Nearly Zero-Energy – Driving a Sustainable Approach

Architect Kirstin Aitken discusses the EU ‘nearly zero-energy buildings’ directive and how Architects, and the construction industry as a whole, have an important role to play in designing and building buildings with reduced energy demand to have a positive impact on climate change.

I recently watched Leonardo diCaprio and Fisher Stevens’ film ‘Before the Flood’ and, while I consider myself fairly well versed in the effects of climate change around the world, this film still shocked me.

The film challenged me to think about the part that I, personally and as a member of the architectural profession can play in this.  In the course of the documentary diCaprio travels around the world reporting on new and extreme methods of fossil fuel extraction, places where the changing climate is impacting on livelihoods and even liveability, and places where new technologies are being developed.

While the film is thorough and informative, its focus is very much on the challenges around energy generation and finding viable replacements for fossil fuels.  For the construction industry, the climate change focus is different, and, for me, the significant aspect that is missing from the film is any discussion of reduction of energy demand in the first place, something that Architects, consultants, contractors and their clients are well placed to influence.

Buildings account for an astonishingly high 40% of energy consumption within the European Union,[1]

Recognising this, the EU directive on the energy performance of buildings states that “by 31 December 2020, all new buildings are to be nearly zero-energy buildings,”[2] and “after 31st December 2018, new buildings occupied and owned by public authorities are nearly zero-energy buildings.”[3] These are ambitious targets, and should represent a challenge to individual governments, and the construction industry.

However, putting targets (or even directives) into action is never plain sailing.  In the UK there is currently little clarity about how we are going to reach these performance requirements, or even what ‘nearly zero-energy’ buildings might actually mean.[4]  When the definition of nearly zero-energy buildings across Europe were published in 2015 by BPIE, the UK was showing as having a definition in place.  However, since then we have unpicked this by dropping the UK Zero carbon building standards and have seen the organisation charged with facilitating the changes disbanded.[5]  It was foreseen that the required shift in building standards and ambition would be created by a progressive tightening of building regulations.[6]  In practice though, there has been little significant change in Part L in recent updates of the order required to reach these targets.[7]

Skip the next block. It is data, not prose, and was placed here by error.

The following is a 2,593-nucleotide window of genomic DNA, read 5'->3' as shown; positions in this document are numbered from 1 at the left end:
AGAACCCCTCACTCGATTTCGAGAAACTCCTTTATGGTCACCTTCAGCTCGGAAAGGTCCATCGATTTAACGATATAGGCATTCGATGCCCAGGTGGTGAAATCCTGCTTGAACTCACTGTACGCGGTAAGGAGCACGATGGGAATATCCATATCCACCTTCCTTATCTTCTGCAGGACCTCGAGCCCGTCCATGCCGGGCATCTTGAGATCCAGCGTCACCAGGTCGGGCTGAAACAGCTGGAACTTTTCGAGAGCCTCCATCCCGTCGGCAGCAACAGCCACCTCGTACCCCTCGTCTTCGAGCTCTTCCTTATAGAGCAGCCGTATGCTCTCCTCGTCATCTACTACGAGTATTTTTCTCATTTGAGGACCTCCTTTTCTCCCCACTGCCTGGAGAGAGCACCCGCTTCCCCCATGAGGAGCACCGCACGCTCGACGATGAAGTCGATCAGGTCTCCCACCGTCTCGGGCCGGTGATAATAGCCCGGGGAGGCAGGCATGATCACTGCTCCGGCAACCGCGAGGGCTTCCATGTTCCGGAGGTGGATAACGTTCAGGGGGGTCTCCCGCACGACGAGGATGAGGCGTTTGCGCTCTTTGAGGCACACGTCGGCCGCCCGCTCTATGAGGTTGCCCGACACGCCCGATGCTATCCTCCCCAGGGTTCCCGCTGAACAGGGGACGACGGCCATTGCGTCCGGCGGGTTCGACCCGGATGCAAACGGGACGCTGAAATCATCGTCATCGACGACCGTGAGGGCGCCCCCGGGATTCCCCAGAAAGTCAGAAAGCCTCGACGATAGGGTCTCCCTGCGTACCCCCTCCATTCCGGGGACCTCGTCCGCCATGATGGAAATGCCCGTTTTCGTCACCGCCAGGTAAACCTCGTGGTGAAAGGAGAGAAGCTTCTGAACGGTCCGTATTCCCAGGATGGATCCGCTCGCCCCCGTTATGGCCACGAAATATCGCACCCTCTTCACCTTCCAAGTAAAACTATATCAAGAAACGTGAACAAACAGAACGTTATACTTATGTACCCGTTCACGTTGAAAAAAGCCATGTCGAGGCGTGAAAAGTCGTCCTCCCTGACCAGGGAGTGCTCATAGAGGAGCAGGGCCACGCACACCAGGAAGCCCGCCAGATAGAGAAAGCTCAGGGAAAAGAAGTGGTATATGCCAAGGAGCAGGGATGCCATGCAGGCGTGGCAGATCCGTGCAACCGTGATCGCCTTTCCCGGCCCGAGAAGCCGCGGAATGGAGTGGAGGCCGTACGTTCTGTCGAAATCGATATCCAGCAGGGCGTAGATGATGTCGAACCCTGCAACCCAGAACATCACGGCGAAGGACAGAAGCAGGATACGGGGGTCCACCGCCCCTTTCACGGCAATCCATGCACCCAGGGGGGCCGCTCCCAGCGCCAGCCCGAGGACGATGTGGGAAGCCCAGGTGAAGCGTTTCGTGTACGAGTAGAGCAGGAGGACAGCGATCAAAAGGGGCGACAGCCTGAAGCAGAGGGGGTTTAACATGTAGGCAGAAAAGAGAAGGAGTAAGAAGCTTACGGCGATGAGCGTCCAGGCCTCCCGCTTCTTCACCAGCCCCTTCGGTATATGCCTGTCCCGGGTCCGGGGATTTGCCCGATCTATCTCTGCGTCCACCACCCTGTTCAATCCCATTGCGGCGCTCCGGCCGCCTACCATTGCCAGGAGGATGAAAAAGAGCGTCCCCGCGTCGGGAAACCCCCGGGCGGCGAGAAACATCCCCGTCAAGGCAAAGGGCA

To add to this confusion, we now have the uncertainty surrounding the UK’s departure from the EU.

It’s not clear at present how this fundamental change is going to affect our environmental policies.  With the recent signing of the Paris Accord, however, it is clear that the retention of ambitious targets for energy performance is critical.

There is an important role for Architects in all of this, and one that represents an opportunity.  In situations where we can see what is needed, there is an opportunity for architects to show leadership.  Architects have a unique opportunity to drive a sustainable approach, to educate clients, to train the next generation and to influence design projects. Rather than gloom, architects need to demonstrate ambition and hope, that the buildings we design might be our impact on the world.


[1] Directive 2010/31/EU of the European Parliament and of the Council of 19 May 2010 on the energy performance of buildings, p1

[2] Directive 2010/31/EU of the European Parliament and of the Council of 19 May 2010 on the energy performance of buildings, Article 9,1(a)

[3] Directive 2010/31/EU of the European Parliament and of the Council of 19 May 2010 on the energy performance of buildings, Article 9,1(b)

[4] The BPIE (Buildings Performance Institute Europe) summarises the UK position as of April 2015 as having an agreed status, but with details to be fixed.

[5] The purpose of Zero Carbon Hub was to “help translate the then Government’s target for all new homes to be zero carbon from 2016 into practicable regulation, and to remove the barriers to its implementation”.

[6]  “In 2007 Government introduced a policy stating that from 2016 all new homes constructed must meet a Zero Carbon Standard. This change is expected to be implemented primarily through the progressive tightening of Building Regulations.” (

[7]  “Unless significant measures are put in place to reduce emissions from the housing sector from their current level of around 40MtC a year they could constitute over 55% of the UK’s target for carbon emissions in 2050, nearly doubling the current 30% contribution. This is clearly unsustainable.” (Select Committee on Environmental Audit First Report)